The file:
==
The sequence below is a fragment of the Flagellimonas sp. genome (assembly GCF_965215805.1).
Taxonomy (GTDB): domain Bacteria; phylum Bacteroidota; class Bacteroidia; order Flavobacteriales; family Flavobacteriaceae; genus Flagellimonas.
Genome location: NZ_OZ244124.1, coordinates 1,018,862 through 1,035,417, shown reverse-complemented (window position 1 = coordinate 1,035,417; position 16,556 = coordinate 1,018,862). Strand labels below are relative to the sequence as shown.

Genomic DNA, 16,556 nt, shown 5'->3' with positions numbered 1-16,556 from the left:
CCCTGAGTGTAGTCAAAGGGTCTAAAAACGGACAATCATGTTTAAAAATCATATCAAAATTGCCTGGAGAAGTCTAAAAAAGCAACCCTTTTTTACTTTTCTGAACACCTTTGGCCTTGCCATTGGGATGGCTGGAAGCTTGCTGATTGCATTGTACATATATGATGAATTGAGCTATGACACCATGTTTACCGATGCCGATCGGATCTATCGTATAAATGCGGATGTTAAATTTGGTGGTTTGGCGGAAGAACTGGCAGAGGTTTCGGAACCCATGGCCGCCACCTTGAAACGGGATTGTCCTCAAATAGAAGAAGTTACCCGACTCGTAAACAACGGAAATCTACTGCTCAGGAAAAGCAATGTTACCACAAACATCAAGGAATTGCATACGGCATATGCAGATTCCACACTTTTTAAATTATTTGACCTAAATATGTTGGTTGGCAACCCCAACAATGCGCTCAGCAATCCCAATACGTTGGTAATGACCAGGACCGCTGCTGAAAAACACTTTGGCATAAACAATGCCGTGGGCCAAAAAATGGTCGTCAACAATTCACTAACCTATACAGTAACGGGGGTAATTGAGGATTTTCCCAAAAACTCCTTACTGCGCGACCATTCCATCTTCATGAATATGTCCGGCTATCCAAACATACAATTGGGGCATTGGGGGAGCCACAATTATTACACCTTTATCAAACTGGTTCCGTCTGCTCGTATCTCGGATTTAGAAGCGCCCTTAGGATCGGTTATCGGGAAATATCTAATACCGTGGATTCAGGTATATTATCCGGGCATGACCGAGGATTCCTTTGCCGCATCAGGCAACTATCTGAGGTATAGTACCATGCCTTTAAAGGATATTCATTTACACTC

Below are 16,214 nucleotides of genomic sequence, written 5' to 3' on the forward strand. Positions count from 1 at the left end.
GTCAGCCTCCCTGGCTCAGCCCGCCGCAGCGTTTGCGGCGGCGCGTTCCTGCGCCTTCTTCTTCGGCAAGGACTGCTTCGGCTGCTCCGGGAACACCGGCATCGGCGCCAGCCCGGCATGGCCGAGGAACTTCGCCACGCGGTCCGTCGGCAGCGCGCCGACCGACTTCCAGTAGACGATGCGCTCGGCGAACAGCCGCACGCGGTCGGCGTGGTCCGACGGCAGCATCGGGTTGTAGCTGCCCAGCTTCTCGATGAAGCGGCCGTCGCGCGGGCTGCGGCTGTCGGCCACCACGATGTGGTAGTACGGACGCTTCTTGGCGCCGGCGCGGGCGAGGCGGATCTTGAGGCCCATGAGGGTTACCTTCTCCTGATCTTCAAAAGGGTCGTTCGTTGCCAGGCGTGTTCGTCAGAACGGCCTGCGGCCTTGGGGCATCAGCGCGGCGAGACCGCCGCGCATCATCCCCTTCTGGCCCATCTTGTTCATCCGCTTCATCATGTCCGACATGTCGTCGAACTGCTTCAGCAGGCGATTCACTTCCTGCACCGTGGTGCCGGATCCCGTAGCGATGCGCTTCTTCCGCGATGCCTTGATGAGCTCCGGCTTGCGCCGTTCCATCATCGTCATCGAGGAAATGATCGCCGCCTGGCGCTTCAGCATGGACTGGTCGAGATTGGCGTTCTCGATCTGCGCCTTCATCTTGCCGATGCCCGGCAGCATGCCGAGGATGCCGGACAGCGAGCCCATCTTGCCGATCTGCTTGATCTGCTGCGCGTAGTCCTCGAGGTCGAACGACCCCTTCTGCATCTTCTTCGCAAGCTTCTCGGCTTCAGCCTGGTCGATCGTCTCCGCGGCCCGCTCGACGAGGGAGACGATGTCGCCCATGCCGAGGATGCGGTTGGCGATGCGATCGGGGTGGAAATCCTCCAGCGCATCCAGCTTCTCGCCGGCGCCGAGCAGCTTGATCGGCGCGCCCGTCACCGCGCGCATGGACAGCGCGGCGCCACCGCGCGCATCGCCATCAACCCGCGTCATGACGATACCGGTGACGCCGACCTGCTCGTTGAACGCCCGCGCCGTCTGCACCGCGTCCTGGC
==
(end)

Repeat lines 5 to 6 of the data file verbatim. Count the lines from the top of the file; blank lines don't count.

CCCTGAGTGTAGTCAAAGGGTCTAAAAACGGACAATCATGTTTAAAAATCATATCAAAATTGCCTGGAGAAGTCTAAAAAAGCAACCCTTTTTTACTTTTCTGAACACCTTTGGCCTTGCCATTGGGATGGCTGGAAGCTTGCTGATTGCATTGTACATATATGATGAATTGAGCTATGACACCATGTTTACCGATGCCGATCGGATCTATCGTATAAATGCGGATGTTAAATTTGGTGGTTTGGCGGAAGAACTGGCAGAGGTTTCGGAACCCATGGCCGCCACCTTGAAACGGGATTGTCCTCAAATAGAAGAAGTTACCCGACTCGTAAACAACGGAAATCTACTGCTCAGGAAAAGCAATGTTACCACAAACATCAAGGAATTGCATACGGCATATGCAGATTCCACACTTTTTAAATTATTTGACCTAAATATGTTGGTTGGCAACCCCAACAATGCGCTCAGCAATCCCAATACGTTGGTAATGACCAGGACCGCTGCTGAAAAACACTTTGGCATAAACAATGCCGTGGGCCAAAAAATGGTCGTCAACAATTCACTAACCTATACAGTAACGGGGGTAATTGAGGATTTTCCCAAAAACTCCTTACTGCGCGACCATTCCATCTTCATGAATATGTCCGGCTATCCAAACATACAATTGGGGCATTGGGGGAGCCACAATTATTACACCTTTATCAAACTGGTTCCGTCTGCTCGTATCTCGGATTTAGAAGCGCCCTTAGGATCGGTTATCGGGAAATATCTAATACCGTGGATTCAGGTATATTATCCGGGCATGACCGAGGATTCCTTTGCCGCATCAGGCAACTATCTGAGGTATAGTACCATGCCTTTAAAGGATATTCATTTACACTC

Below are 16,214 nucleotides of genomic sequence, written 5' to 3' on the forward strand. Positions count from 1 at the left end.